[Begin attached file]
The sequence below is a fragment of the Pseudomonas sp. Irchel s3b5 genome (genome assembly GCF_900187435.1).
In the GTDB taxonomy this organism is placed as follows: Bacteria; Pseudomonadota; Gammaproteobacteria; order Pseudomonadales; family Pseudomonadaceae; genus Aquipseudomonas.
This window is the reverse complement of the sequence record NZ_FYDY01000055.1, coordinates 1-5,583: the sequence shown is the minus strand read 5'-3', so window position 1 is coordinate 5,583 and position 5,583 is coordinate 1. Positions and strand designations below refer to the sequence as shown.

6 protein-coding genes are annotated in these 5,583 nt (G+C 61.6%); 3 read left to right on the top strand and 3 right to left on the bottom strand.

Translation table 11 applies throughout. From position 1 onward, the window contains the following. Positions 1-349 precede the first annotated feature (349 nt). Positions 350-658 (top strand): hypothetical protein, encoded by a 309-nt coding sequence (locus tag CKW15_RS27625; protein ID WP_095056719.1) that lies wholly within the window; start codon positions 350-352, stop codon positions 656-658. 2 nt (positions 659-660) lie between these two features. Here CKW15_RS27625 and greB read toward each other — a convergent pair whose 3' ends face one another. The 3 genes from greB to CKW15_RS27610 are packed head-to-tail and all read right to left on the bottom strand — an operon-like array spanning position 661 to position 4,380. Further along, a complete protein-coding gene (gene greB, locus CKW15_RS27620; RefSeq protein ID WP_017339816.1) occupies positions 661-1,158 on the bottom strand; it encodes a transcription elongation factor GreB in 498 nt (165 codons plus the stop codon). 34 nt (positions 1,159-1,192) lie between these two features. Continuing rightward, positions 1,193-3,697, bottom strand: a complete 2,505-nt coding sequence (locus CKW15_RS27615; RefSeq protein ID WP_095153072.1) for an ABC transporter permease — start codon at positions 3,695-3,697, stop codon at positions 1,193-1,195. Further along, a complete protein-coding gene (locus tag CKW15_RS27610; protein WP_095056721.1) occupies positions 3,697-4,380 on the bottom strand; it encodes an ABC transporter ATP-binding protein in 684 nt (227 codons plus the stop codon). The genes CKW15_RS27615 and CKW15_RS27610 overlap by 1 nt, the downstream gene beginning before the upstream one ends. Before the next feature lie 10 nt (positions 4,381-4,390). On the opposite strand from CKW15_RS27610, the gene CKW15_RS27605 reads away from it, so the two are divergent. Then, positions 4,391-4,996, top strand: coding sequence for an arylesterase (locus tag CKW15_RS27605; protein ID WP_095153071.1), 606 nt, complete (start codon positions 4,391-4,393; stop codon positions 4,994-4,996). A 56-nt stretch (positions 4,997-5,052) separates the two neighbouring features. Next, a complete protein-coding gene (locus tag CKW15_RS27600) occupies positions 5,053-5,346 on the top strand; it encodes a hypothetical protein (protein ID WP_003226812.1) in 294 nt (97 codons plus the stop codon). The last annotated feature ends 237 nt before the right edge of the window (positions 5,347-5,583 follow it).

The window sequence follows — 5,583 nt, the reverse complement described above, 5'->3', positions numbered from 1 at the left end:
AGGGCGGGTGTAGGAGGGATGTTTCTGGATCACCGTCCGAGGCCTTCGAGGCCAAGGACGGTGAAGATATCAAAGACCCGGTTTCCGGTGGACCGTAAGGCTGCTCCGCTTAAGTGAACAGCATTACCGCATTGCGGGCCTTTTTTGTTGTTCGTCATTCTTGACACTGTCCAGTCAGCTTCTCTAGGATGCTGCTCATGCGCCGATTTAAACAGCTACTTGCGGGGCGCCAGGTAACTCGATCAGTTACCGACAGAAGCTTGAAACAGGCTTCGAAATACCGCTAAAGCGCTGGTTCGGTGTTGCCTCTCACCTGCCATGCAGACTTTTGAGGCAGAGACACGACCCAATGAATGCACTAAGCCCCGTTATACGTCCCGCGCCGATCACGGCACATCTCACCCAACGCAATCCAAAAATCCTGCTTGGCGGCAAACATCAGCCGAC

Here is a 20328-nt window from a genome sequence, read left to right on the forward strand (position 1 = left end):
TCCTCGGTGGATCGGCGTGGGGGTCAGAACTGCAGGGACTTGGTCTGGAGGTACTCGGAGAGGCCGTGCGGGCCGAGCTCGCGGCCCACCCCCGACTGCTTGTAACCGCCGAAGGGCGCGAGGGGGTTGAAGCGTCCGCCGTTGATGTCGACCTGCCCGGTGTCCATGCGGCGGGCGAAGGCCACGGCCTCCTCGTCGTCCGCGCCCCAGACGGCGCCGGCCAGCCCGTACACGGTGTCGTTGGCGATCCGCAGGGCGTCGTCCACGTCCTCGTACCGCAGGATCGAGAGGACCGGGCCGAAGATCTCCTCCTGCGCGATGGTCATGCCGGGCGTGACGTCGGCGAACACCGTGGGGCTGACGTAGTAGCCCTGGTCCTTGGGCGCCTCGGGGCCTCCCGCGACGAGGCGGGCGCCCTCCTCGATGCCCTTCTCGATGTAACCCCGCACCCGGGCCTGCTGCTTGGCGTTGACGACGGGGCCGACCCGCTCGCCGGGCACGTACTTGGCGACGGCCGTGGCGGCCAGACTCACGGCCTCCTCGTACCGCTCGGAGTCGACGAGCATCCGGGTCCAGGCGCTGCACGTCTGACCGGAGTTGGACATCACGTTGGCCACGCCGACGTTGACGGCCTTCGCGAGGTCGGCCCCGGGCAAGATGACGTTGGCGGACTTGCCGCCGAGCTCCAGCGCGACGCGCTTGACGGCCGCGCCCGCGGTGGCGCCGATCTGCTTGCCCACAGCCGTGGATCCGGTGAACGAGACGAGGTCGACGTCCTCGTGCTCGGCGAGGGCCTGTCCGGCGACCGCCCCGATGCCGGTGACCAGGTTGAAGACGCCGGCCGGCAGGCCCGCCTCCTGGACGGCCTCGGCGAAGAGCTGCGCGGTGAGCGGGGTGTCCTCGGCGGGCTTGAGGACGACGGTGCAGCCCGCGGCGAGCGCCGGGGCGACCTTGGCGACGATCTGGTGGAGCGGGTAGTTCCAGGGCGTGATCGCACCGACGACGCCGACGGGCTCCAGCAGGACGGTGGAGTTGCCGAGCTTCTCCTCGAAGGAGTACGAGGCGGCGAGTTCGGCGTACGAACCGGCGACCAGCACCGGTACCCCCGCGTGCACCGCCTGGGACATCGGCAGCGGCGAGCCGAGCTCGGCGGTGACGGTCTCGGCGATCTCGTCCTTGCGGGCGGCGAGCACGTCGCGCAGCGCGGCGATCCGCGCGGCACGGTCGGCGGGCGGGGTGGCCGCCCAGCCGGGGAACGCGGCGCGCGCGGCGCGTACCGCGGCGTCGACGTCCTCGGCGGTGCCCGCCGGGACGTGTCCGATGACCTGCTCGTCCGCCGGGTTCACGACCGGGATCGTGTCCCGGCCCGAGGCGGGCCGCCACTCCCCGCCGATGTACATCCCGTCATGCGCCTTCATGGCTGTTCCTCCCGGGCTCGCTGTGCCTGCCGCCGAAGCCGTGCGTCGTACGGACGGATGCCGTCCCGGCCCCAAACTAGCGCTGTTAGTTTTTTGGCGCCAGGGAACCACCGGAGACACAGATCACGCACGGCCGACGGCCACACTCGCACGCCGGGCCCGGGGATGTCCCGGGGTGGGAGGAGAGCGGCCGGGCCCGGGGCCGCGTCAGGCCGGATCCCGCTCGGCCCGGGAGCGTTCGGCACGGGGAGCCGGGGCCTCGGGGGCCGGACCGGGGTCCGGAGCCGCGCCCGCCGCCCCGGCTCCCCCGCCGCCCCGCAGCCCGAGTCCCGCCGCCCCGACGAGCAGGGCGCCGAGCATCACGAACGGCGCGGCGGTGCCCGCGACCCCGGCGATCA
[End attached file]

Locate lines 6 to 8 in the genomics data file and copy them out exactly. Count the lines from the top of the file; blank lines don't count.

The window sequence follows — 5,583 nt, the reverse complement described above, 5'->3', positions numbered from 1 at the left end:
AGGGCGGGTGTAGGAGGGATGTTTCTGGATCACCGTCCGAGGCCTTCGAGGCCAAGGACGGTGAAGATATCAAAGACCCGGTTTCCGGTGGACCGTAAGGCTGCTCCGCTTAAGTGAACAGCATTACCGCATTGCGGGCCTTTTTTGTTGTTCGTCATTCTTGACACTGTCCAGTCAGCTTCTCTAGGATGCTGCTCATGCGCCGATTTAAACAGCTACTTGCGGGGCGCCAGGTAACTCGATCAGTTACCGACAGAAGCTTGAAACAGGCTTCGAAATACCGCTAAAGCGCTGGTTCGGTGTTGCCTCTCACCTGCCATGCAGACTTTTGAGGCAGAGACACGACCCAATGAATGCACTAAGCCCCGTTATACGTCCCGCGCCGATCACGGCACATCTCACCCAACGCAATCCAAAAATCCTGCTTGGCGGCAAACATCAGCCGAC

Here is a 20328-nt window from a genome sequence, read left to right on the forward strand (position 1 = left end):